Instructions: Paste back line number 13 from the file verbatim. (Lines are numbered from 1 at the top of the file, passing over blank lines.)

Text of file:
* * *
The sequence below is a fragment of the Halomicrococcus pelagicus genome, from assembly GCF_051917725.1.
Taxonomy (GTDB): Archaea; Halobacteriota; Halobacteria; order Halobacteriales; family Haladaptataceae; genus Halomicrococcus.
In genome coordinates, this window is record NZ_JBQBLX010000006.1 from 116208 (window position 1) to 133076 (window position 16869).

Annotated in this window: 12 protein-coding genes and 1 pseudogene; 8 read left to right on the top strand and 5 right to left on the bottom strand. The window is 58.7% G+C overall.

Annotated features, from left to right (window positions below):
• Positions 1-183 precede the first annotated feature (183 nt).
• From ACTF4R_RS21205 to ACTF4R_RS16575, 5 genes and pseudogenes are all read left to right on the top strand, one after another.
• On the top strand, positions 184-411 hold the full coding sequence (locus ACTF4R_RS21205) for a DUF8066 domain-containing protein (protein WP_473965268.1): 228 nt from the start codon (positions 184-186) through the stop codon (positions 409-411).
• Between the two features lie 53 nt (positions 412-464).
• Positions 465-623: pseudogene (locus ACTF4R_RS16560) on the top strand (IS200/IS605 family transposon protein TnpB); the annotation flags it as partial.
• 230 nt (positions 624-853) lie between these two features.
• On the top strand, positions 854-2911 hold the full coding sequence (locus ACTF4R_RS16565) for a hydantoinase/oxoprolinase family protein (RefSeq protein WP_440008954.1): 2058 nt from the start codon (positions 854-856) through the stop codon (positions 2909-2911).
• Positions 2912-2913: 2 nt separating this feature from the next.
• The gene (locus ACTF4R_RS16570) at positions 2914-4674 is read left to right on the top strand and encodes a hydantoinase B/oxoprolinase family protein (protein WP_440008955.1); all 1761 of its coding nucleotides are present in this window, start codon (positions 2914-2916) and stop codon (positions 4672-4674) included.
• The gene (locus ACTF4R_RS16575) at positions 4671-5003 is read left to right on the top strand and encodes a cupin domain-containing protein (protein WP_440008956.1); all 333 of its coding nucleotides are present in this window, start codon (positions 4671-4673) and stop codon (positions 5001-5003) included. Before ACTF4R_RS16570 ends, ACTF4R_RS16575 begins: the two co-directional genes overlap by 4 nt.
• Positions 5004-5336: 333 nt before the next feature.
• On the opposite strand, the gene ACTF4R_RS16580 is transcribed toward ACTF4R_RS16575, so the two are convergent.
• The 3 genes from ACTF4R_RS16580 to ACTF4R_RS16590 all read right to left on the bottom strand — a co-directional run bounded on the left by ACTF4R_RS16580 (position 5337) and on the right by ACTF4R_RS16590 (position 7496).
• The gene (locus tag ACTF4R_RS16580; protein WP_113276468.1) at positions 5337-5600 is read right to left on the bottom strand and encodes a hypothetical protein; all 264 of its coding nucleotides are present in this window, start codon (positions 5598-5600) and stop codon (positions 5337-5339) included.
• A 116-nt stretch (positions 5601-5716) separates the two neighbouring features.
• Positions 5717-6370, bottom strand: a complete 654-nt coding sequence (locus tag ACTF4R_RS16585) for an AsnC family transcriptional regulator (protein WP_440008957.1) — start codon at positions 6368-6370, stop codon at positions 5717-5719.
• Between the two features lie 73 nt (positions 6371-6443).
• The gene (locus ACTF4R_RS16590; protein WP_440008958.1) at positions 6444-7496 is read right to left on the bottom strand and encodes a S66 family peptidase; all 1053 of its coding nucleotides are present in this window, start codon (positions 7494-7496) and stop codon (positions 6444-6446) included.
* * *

• Positions 2912-2913: 2 nt separating this feature from the next.